Serious Business

I enjoy reading the Paris Review’s interviews of writers because they are often inspiring. I ran across their interview of Maya Angelou the other day and was particularly struck by this question and answer exchange:mayaangelouwriting

INTERVIEWER

You once told me that you write lying on a made-up bed with a bottle of sherry, a dictionary, Roget’s Thesaurus, yellow pads, an ashtray, and a Bible. What’s the function of the Bible?

MAYA ANGELOU

For melody. For content also. I’m working at trying to be a Christian and that’s serious business. It’s like trying to be a good Jew, a good Muslim, a good Buddhist, a good Shintoist, a good Zoroastrian, a good friend, a good lover, a good mother, a good buddy—it’s serious business. It’s not something where you think, Oh, I’ve got it done. I did it all day, hotdiggety. The truth is, all day long you try to do it, try to be it, and then in the evening if you’re honest and have a little courage you look at yourself and say, Hmm. I only blew it eighty-six times. Not bad. I’m trying to be a Christian and the Bible helps me to remind myself what I’m about.

I love so many things about this quote. I love the vivid image of Maya Angelou writing poetry on a made-up bed surrounded by sherry, a dictionary, a thesaurus, yellow pads, an ashtray, and a Bible. It sounds like a perfect hot mess of inspiration. I love that Ms. Angelou includes Jews, Muslims, Buddhists, Shintoists, Zoroastrians, friends, lovers, and mothers in her statement about trying to be good. It’s the perfect inclusive nod to our human desire to be our best selves. Also, I love Ms. Angelou’s honesty and courage in naming that she is “trying” to be a Christian, but that she regularly blows it. I blow it too. So I appreciate her saying this. Because, of course, this means I’m not the only one.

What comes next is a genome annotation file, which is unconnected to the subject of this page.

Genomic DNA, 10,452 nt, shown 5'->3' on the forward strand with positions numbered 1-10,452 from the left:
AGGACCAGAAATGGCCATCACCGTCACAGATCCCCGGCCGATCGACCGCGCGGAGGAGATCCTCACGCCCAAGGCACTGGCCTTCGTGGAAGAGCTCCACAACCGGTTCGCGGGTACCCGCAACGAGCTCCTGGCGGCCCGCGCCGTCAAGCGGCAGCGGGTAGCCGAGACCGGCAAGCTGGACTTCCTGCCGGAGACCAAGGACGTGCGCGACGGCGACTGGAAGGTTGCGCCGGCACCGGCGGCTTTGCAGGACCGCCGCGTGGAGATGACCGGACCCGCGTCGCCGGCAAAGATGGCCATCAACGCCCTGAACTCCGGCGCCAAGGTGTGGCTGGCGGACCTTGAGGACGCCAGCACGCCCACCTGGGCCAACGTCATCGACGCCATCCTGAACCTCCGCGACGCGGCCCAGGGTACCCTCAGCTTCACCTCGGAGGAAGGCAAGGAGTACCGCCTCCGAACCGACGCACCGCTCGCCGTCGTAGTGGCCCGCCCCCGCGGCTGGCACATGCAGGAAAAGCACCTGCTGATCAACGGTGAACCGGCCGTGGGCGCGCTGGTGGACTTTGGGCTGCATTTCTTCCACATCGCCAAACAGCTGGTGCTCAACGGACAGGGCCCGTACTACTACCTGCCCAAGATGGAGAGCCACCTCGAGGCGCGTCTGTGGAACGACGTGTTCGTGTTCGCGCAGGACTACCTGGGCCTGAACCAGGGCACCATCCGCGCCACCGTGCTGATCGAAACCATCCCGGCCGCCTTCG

Overall, though, I love that Ms. Angelou described her work at trying to be a Christian as “serious business.” I have all sorts of respect for someone who understands that a faith commitment is just that—a commitment. And that it can’t be done well, or at all, unless you take that commitment seriously.

When I spent a week on a Spring break trip with a few of our Muslim students and observed firsthand their ritual of praying five times a day, I noted how this worship ritual shaped their daily life and consistently called them back to God. I go to worship weekly and try to meditate daily for the same reason—to return myself to God and to my commitment to practicing my faith.

Faith is not a magic bullet, or a quick and easy pill we swallow upon our baptism (if we’re Christian). Faith is messy. Faith is doubt. Faith is challenge. Faith is comforting green pastures as well as craggy mountains to climb. To say faith is anything less is a misunderstanding or a misconstruing of faith itself. It is a day-by-day commitment to one’s self and one’s God. It is serious business.

 

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